In a report published in Nature, researchers linked three genetic loci to the increased proliferation of hematopoietic stem cells (HSCs), which may subsequently increase the risk of clonal hematopoiesis of indeterminate potential (CHIP) and malignancies. This included a variant in a non-coding region near TET2 that was specific to people of African descent.
“Using genetics, we may be able to better identify who’s at increased risk of developing CHIP and leukemia or other diseases,” lead study author Alexander Bick, MD, PhD, of Vanderbilt University Medical Center, told ASH Clinical News. “If we’re better able to identify who’s at increased risk, that may help us target who to screen more closely for these diseases, catch it early, or try to identify treatments during the early stages of disease.”
The researchers analyzed genetic and health data from 97,691 people collected through the National Heart, Lung, and Blood Institute’s (NHLBI’s) Trans-Omics for Precision Medicine (TOPMed) program. Dr. Bick and colleagues identified 4,229 people with CHIP in TOPMed.
Another distinct set of whole-genome sequencing samples from the TOPMed Freeze 8 release also were identified to replicate the findings from the TET2 genetic association analysis (n=9,389).
TOPMed is a diverse cohort, the authors noted. Approximately 58% of people in the program are of non-European ancestry and approximately 82% are U.S. residents with diverse ancestry and ethnicity, including:
- European (40%)
- African (32%)
- Hispanic or Latino (16%)
- Asian (10%)
The genetic analysis revealed several germline genetic mutations that gave rise to clonal hematopoiesis, which occurred principally through two pathways. “The first pathway is related to genome integrity,” said Dr. Bick, “or how likely one is to get a mutation.” TERT was the top signal, followed by CHEK2, which is involved in DNA damage repair.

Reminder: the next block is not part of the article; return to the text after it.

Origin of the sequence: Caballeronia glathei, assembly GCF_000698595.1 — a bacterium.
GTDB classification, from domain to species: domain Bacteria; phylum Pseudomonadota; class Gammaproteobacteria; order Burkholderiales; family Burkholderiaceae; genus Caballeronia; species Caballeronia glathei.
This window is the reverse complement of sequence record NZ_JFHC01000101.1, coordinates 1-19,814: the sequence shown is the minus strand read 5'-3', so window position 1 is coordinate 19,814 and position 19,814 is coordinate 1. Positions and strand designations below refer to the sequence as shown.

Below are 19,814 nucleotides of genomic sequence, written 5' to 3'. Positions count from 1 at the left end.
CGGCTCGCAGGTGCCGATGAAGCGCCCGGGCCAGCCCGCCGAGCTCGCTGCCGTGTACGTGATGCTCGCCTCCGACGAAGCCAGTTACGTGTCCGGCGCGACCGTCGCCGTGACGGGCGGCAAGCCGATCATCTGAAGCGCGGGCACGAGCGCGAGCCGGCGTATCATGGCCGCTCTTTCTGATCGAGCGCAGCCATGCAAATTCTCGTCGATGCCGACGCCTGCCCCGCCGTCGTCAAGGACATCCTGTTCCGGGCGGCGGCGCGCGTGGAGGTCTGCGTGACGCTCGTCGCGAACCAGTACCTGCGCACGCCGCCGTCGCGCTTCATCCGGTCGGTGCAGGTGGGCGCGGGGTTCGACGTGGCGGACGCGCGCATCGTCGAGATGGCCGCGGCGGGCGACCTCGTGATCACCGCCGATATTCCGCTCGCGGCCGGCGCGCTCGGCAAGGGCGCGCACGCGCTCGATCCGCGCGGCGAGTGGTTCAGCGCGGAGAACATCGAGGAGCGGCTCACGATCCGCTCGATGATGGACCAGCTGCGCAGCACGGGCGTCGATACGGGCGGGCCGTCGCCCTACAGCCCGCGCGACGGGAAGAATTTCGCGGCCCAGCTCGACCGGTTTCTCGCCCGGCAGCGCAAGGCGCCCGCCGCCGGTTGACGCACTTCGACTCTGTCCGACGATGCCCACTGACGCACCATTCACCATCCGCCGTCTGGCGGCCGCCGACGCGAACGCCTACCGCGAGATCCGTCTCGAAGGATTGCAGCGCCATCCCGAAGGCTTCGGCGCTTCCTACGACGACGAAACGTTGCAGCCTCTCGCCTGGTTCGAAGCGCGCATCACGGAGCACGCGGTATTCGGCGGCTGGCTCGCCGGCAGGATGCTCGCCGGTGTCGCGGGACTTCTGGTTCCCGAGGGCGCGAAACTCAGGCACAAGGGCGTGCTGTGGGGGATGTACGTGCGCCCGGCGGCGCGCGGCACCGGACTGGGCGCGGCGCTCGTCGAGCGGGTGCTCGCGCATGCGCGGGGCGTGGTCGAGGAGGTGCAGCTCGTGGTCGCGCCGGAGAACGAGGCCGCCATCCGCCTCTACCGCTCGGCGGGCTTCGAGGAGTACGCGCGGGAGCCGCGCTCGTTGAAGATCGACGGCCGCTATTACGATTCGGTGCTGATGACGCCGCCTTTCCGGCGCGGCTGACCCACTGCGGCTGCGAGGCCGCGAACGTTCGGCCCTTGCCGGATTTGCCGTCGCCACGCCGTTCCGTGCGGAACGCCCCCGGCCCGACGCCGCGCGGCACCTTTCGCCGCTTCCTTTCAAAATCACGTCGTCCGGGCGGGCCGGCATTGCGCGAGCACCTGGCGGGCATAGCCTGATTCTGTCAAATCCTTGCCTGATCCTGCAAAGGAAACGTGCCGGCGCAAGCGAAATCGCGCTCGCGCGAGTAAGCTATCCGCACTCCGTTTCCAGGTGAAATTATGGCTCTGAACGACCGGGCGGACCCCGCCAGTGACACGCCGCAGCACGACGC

In their cohort analysis, the investigators found a region of the genome associated with CHIP in only people with African ancestry: the noncoding variant at the TET2 locus. This variant was specific to donors with African ancestry and is known to disrupt the HSC TET2 enhancer, resulting in decreased TET2 expression and higher levels of self-renewal of HSCs, the authors explained.
They also observed lower-than-normal levels of TET2 mRNA in blood samples from 16 African Americans in the cohort who had 1 copy of this genetic variant.
To confirm these findings in the lab, researchers removed the TET2 gene from mice and found subsequent increased self-renewal of HSCs, resulting in more stem cells. Cell colonies also grew more rapidly when the investigators “turned down” expression of TET2 in isolated human HSCs.
“Using genetics, we may be able to better identify who’s at increased risk of developing CHIP and leukemia or other diseases.”
—Alexander Bick, MD, PhD
Dr. Bick added that the genetic predisposition to clonal hematopoiesis and myeloproliferative neoplasms (MPNs) was almost identical, suggesting that people who are born with this increased risk of CHIP are also at an increased risk of MPNs.
The researchers found “very specific” signatures of increased inflammation, according to Dr. Bick, including interleukin 6 (IL-6) and IL-1 beta.
“We think the mutation is driving the inflammation, but there’s also an active area of research trying to understand whether people who have increased inflammation are at increased risk of developing this and other blood disorders,” he said. “An active future direction of investigation is to try to understand how inflammation is feeding into clonal hematopoiesis and causing it to evolve into MPNs and myeloid leukemia.”
Limitations of this study included the reduced sensitivity for the detection of CHIP with low allele fractions, as well as the cross-sectional nature of the analyses of CHIP with non-genetic risk factors and biomarkers.
Study authors report no relevant conflicts of interest.
Bick AG, Weinstock JS, Nandakumar SK, et al. Inherited causes of clonal haematopoiesis in 97,691 whole genomes. Nature. 2020;586:763-768.